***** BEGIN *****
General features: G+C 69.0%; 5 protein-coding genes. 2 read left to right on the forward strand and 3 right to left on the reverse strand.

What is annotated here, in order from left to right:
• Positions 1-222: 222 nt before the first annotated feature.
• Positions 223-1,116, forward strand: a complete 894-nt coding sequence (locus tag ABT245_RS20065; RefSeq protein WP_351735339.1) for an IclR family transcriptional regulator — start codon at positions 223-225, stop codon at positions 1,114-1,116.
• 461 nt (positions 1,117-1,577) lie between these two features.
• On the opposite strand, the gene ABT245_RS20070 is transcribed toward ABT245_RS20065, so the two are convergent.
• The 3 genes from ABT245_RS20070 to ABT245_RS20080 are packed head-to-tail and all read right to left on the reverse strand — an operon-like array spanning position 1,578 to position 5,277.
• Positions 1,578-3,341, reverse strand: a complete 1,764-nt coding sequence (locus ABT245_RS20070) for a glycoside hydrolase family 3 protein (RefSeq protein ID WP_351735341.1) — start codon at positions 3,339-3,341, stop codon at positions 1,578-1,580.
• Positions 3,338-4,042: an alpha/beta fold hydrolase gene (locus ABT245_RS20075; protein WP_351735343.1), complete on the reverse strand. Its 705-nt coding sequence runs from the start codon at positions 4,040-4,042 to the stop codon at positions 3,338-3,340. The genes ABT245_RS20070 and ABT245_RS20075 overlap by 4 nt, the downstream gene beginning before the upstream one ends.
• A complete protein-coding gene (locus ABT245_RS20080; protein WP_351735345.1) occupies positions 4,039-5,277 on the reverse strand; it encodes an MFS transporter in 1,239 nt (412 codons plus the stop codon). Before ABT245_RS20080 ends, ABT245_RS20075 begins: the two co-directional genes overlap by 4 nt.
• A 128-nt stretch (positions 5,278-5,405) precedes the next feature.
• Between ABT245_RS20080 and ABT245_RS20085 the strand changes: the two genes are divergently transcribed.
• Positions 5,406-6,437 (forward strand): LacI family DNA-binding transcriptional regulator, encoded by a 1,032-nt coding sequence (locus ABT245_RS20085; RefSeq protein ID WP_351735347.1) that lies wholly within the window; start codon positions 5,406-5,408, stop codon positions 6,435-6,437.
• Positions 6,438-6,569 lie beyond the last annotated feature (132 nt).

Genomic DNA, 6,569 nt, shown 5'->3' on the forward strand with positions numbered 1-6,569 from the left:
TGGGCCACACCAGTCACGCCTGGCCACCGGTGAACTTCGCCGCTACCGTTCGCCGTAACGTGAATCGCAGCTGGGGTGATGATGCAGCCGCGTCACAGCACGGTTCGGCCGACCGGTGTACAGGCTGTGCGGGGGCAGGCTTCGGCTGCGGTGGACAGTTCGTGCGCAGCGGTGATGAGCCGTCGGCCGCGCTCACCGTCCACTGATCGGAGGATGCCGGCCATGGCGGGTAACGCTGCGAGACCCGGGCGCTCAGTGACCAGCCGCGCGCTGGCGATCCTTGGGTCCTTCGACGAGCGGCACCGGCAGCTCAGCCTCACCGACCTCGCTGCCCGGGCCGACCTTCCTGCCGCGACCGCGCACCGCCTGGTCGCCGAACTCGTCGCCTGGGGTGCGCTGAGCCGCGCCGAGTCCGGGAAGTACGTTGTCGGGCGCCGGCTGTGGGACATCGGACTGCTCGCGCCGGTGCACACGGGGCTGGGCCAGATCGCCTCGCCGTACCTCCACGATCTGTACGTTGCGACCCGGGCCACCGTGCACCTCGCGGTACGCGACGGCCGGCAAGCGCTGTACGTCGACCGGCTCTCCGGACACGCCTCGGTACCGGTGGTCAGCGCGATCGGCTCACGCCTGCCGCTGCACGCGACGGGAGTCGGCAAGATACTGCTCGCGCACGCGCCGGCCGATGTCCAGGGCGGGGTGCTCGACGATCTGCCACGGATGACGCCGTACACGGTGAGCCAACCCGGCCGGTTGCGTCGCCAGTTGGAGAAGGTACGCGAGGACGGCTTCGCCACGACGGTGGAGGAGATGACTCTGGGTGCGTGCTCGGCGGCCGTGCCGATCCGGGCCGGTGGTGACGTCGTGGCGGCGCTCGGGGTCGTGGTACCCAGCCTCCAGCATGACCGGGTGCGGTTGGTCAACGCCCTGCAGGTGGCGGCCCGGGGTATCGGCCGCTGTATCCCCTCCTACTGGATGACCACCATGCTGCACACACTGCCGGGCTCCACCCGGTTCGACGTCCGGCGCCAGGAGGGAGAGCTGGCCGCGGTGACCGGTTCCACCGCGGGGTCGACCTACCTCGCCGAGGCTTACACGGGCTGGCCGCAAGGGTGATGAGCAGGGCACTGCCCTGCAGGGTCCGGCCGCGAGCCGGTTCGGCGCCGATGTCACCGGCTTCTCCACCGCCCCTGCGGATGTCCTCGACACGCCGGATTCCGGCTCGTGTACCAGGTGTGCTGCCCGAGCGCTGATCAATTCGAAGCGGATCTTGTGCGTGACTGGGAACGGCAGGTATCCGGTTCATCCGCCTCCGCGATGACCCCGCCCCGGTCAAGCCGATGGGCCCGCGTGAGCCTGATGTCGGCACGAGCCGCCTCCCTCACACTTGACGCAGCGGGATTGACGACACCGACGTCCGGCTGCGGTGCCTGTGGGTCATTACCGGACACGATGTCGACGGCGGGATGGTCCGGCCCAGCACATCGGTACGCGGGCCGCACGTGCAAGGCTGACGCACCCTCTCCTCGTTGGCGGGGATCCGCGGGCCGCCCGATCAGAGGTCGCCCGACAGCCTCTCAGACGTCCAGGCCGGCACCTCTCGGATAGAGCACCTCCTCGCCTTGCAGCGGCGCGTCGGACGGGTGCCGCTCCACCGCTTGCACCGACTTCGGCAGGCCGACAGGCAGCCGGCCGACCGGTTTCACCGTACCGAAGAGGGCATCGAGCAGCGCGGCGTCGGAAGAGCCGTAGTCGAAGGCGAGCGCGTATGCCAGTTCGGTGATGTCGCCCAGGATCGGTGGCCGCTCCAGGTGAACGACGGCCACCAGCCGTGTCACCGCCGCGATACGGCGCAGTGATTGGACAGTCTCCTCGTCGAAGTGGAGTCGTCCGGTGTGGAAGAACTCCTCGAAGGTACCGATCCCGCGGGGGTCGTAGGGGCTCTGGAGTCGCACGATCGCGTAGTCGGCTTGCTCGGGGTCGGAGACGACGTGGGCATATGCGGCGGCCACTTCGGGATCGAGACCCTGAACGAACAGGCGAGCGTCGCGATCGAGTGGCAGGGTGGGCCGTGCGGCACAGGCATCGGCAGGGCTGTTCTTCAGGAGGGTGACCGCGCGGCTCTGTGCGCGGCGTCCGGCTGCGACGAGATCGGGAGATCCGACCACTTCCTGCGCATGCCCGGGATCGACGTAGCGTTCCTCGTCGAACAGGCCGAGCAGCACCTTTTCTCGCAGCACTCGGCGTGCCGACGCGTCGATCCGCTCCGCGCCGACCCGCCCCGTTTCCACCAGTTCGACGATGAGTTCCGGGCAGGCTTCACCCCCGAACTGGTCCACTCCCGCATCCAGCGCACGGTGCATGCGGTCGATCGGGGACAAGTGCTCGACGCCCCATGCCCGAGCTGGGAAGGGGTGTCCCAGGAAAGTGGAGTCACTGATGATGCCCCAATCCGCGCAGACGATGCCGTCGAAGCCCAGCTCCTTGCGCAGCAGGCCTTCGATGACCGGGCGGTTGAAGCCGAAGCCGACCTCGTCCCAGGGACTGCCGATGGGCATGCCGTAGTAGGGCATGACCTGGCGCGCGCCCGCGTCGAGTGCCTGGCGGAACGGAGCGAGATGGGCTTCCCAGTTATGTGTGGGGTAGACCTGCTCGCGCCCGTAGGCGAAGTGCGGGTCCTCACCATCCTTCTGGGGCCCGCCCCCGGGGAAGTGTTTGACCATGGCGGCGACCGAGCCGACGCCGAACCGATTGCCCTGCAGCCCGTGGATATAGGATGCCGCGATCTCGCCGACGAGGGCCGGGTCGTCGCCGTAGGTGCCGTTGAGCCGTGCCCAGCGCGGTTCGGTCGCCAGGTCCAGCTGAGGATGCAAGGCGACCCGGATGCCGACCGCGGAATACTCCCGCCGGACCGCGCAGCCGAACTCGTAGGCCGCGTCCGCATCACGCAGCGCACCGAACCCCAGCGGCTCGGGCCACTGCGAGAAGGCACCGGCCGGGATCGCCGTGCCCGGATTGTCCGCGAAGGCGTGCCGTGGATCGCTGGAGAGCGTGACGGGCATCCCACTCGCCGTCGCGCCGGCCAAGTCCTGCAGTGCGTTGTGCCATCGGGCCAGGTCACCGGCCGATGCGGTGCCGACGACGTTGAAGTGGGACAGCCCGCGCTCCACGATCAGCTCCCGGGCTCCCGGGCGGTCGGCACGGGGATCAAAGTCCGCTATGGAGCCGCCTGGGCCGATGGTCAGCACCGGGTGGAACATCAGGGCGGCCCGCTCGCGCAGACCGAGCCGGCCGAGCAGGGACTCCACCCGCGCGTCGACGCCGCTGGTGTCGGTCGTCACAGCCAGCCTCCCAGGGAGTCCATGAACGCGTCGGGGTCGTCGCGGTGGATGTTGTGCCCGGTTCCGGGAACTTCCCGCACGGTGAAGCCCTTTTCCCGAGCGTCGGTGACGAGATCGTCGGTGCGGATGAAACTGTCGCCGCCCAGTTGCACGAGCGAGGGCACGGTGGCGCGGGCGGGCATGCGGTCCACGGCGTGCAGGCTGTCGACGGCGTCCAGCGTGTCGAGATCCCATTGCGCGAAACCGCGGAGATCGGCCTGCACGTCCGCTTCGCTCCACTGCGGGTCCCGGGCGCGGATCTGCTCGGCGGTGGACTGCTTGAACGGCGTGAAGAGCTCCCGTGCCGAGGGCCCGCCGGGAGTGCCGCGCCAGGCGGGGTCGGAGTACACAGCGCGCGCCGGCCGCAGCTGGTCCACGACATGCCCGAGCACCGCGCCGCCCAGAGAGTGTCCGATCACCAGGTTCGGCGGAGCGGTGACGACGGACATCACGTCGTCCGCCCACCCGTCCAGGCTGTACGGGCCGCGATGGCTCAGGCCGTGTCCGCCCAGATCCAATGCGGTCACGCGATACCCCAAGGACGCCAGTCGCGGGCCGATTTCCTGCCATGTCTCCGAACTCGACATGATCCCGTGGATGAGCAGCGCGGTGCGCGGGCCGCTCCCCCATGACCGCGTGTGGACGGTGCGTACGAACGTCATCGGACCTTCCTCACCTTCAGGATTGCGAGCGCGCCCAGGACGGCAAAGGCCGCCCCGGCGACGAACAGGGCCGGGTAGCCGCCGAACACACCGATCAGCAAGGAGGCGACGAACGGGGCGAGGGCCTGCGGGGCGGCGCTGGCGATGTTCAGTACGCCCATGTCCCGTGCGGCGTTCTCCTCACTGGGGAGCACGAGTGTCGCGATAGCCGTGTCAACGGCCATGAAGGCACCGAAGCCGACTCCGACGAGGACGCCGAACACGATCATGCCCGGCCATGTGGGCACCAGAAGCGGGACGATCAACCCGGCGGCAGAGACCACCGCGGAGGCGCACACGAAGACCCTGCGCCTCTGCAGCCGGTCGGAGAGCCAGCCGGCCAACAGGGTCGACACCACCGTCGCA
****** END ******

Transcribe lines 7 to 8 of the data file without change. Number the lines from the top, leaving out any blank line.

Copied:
• The 3 genes from ABT245_RS20070 to ABT245_RS20080 are packed head-to-tail and all read right to left on the reverse strand — an operon-like array spanning position 1,578 to position 5,277.
• Positions 1,578-3,341, reverse strand: a complete 1,764-nt coding sequence (locus ABT245_RS20070) for a glycoside hydrolase family 3 protein (RefSeq protein ID WP_351735341.1) — start codon at positions 3,339-3,341, stop codon at positions 1,578-1,580.